US7486071B2 (en) * 2003-07-29 2009-02-03 Rolls-Royce Plc Fluid monitoring arrangement
US20050024053A1 (en) * 2003-07-29 2005-02-03 Care Ian C.D. Fluid monitoring arrangement
JP2008544217A (en) * 2005-06-09 2008-12-04 ウリ ラポポート Portable Quality / process control system for the simultaneous magnetic resonance imaging of a plurality samples
WO2006131918A1 (en) * 2005-06-09 2006-12-14 Uri Rapoport A portable quality and process control system for simultaneous magnetic resonance imaging of multiple samples
WO2008021767A1 (en) * 2006-08-08 2008-02-21 Shell Oil Company Method for improving the precision of time domain low field h-nmr analysis
US7656157B2 (en) 2006-08-08 2010-02-02 Shell Oil Company Method for improving the precision of time domain low field H-NMR analysis
US20080036461A1 (en) * 2006-08-08 2008-02-14 Smith Thomas R Method for improving the precision of time domain low field h-nmr analysis
US20100013476A1 (en) * 2008-07-16 2010-01-21 Chantz Hyman D Method and system for comparing micro-electronic devices using magnetic resonance imaging
US7671591B2 (en) * 2008-07-16 2010-03-02 International Business Machines Corporation Method and system for comparing micro-electronic devices using magnetic resonance imaging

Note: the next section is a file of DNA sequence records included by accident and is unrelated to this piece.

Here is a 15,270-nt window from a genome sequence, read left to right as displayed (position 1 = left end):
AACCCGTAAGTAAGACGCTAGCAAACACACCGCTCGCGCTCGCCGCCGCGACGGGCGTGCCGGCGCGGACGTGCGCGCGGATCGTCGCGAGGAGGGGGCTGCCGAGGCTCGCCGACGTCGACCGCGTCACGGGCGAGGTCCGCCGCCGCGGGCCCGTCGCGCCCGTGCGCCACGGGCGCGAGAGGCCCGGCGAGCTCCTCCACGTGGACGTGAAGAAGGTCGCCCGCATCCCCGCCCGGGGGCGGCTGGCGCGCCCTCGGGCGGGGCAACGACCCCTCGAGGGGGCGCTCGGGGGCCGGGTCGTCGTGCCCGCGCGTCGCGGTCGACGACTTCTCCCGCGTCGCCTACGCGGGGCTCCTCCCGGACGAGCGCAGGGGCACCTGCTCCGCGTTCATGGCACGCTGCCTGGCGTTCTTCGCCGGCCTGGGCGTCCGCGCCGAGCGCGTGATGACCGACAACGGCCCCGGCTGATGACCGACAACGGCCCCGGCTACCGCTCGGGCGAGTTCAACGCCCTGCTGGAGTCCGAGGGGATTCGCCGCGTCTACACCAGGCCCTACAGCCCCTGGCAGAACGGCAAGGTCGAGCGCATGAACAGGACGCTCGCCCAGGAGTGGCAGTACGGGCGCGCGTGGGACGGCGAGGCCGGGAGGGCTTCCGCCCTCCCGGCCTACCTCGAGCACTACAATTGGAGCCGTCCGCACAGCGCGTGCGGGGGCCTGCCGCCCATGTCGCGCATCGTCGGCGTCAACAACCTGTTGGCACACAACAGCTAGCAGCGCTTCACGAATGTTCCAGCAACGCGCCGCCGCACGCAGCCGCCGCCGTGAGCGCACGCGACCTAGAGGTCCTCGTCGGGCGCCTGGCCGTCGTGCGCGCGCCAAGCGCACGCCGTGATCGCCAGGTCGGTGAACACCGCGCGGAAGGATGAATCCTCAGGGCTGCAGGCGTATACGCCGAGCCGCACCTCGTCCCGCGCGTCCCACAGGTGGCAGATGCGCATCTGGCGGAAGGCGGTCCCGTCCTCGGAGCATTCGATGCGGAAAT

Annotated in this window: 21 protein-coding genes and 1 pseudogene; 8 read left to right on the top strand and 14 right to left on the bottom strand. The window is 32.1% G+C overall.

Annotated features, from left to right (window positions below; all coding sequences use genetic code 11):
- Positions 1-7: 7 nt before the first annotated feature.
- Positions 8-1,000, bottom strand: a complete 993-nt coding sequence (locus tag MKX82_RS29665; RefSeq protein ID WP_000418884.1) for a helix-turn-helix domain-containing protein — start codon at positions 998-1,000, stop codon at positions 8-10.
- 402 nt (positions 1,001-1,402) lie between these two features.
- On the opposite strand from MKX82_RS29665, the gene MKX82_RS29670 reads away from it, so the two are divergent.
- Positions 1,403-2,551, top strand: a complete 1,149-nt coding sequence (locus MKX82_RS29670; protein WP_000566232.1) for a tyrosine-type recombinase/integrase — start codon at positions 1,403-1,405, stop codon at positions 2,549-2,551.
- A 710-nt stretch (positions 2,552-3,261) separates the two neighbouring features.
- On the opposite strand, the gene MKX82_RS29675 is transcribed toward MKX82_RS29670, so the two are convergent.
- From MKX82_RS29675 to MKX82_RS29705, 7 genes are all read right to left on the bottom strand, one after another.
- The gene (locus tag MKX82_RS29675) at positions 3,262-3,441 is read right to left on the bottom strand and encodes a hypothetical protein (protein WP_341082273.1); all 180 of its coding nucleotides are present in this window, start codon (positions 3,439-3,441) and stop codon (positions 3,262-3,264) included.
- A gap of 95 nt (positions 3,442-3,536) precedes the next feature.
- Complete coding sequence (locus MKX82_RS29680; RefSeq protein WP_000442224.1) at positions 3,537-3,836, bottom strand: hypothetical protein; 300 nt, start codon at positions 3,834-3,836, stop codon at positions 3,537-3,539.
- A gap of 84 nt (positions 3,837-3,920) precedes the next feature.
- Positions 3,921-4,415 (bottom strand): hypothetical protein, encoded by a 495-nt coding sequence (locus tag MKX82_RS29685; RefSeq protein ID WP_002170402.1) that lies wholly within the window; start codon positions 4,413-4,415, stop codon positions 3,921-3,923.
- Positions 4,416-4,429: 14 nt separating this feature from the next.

DE102010021260A1 (en) 2010-05-21 2011-11-24 Vereinigung zur Förderung des Instituts für Kunststoffverarbeitung in Industrie und Handwerk an der Rhein.-Westf. Technischen Hochschule Aachen e.V. Method for quality control of study objects i.e. snacks, involves determining quality characteristics using NMR technique, directly measuring moved sample in production line, and determining inner and outer geometries of study objects
DE202013103650U1 (en) 2013-08-12 2013-09-23 Aspect Imaging Ltd. Noninvasive MRI system for analyzing the quality of solid food products, which are surrounded by a flexible aluminum foil envelope
RU2544360C1 (en) * 2013-12-04 2015-03-20 Федеральное государственное бюджетное образовательное учреждение высшего профессионального образования "Казанский государственный энергетический университет" (ФГБОУ ВПО "КГЭУ") Device for measurement of composition and flow rate of multi-component liquids by method of nuclear magnetic resonance
ES2522718A1 (en) * 2014-07-24 2014-11-17 Universidad De Almería Rotation device nuclear magnetic resonance tubes